The Welsh Government has published a Review of Windfarm Developer Interest here, dated April 2011. It's a spreadsheet which covers the size of windfarm projects which are operational, consented, under application or scoping. Here are the totals for the three SSAs we discussed above. B: 707MW C: 429MW D: 306MW. These are, you'll have spotted, vastly in excess what was set down in TAN 8. Experts say big advances in windfarm technology, with larger and more efficient turbines means much greater capacity can be squeezed out of the same areas set down in 2005.

The total amount, operational, applied for or scoping, for the seven SSAs is 2655MW, or 2.65GW. So you can see what Carwyn Jones, now First Minister of course, was driving at last week when he said "developer interest has now greatly exceeded those indicative figures". Yes, it certainly has. It's up to the UK Government, he says, to rein them in and refuse applications which go beyond TAN 8.

A study from the Welsh Government from Arup in 2010 estimated that based on the current pattern of planning approvals, around 75 per cent of applications are likely to get the go ahead - unless, that is, the UK Government planners heed Carwyn Jones' plea for restraint. As we found out last week, there aren't many indications of that. That would give you a total of around 2000MW or 2GW in total - well above the 1120MW in TAN 8.

But here are a couple of relevant documents which put this into some context.

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Image caption Former Environment Minister Jane Davidson

The first is a major policy statement from Jane Davidson as Environment Minister. Called A Low Carbon Revolution, and dated March 2010, it laid out the government's targets for renewable energy generation. The key target for the amount of onshore wind generation is 2GW by 2015-2017.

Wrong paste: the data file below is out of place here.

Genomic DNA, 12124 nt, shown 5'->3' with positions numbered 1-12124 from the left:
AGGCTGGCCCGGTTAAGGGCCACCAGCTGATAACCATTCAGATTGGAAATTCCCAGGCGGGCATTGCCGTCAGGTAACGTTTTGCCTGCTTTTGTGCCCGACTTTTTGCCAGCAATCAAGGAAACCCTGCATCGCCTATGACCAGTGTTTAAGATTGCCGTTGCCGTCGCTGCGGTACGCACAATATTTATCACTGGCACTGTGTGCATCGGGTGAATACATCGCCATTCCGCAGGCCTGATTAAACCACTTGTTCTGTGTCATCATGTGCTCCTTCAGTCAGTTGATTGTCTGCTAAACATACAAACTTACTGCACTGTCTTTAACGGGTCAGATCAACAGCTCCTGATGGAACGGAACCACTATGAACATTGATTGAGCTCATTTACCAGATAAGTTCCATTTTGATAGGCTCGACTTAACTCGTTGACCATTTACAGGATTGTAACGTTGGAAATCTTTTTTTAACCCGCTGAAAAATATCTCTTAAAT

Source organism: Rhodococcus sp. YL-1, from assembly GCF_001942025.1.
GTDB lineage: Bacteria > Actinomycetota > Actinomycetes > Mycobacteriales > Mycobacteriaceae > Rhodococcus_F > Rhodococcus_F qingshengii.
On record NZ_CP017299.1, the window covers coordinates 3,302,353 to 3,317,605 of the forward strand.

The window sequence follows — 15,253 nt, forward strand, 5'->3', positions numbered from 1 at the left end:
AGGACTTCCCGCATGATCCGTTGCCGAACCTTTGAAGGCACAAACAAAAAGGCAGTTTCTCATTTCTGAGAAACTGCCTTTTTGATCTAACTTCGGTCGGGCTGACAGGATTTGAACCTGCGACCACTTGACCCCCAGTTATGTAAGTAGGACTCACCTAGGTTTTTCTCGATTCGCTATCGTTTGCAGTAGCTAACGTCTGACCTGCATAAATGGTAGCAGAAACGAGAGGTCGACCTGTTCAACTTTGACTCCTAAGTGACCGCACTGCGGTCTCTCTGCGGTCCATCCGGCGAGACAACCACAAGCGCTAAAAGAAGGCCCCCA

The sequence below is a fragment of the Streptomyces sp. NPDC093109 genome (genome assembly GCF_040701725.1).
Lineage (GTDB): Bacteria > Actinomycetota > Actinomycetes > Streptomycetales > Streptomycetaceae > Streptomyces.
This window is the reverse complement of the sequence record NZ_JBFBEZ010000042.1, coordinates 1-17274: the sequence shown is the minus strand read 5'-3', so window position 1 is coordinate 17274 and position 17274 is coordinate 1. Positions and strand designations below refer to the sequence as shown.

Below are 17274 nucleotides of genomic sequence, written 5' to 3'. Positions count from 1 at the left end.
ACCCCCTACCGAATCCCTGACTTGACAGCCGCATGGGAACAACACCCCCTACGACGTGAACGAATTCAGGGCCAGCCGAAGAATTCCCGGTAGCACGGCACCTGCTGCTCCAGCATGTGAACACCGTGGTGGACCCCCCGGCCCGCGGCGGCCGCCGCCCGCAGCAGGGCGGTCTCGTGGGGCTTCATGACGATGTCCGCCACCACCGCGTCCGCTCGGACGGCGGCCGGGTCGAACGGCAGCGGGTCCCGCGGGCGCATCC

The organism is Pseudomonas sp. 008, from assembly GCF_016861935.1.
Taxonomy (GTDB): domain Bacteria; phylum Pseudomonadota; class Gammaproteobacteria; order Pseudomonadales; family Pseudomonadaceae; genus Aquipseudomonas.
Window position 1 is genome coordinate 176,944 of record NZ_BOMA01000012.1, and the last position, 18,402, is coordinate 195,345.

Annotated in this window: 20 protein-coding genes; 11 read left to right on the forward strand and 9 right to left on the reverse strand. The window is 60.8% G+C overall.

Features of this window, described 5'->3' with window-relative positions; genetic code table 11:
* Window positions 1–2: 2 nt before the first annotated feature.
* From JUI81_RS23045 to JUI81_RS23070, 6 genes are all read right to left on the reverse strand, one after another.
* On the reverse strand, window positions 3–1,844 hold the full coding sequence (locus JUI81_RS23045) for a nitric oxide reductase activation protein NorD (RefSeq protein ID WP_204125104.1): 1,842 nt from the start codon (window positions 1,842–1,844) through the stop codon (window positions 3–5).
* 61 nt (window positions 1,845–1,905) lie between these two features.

Jane Davidson's method for reaching the 2GW target was through "optimising the use" of the existing SSAs. So according to her policy, the current plans are round about on target for that. So wouldn't developers argue that their applications, far from being excessive, have been exactly in line with the government's targets?

And wouldn't Mr Jones' intervention, calling the current level of applications "unacceptable" appear to be undermining the target set during his first stint as first minister?

The second document has been unearthed by the Welsh Conservatives.

The Forestry Commission, back in 2005, had already warned that wind farm developments in the SSA could end up being on a larger scale than had been envisaged. In the light of Carwyn Jones' comments now, this seems pretty prescient for a document written more than six years ago.

What does this all tell us?

Well, at the very least, it seems to show an inconsistency between the approach and targets of the former Welsh Assembly Government and the new Welsh Government. What impact this will have on the decisions being made in Westminster on whether new windfarm projects will get the go ahead or not remains to be seen. The key for Ministers in Cardiff, currently, is to simply to point out very loudly that those decisions are happening in Westminster.

Glyn Davies, the MP for Montgomeryshire and parliamentary private secretary to Cheryl Gillan, wrote on his blog earlier this week that the "real target" for protesters should now be the Westminster Government (aka his own) rather than TAN 8 and the Welsh Government.

We shall see.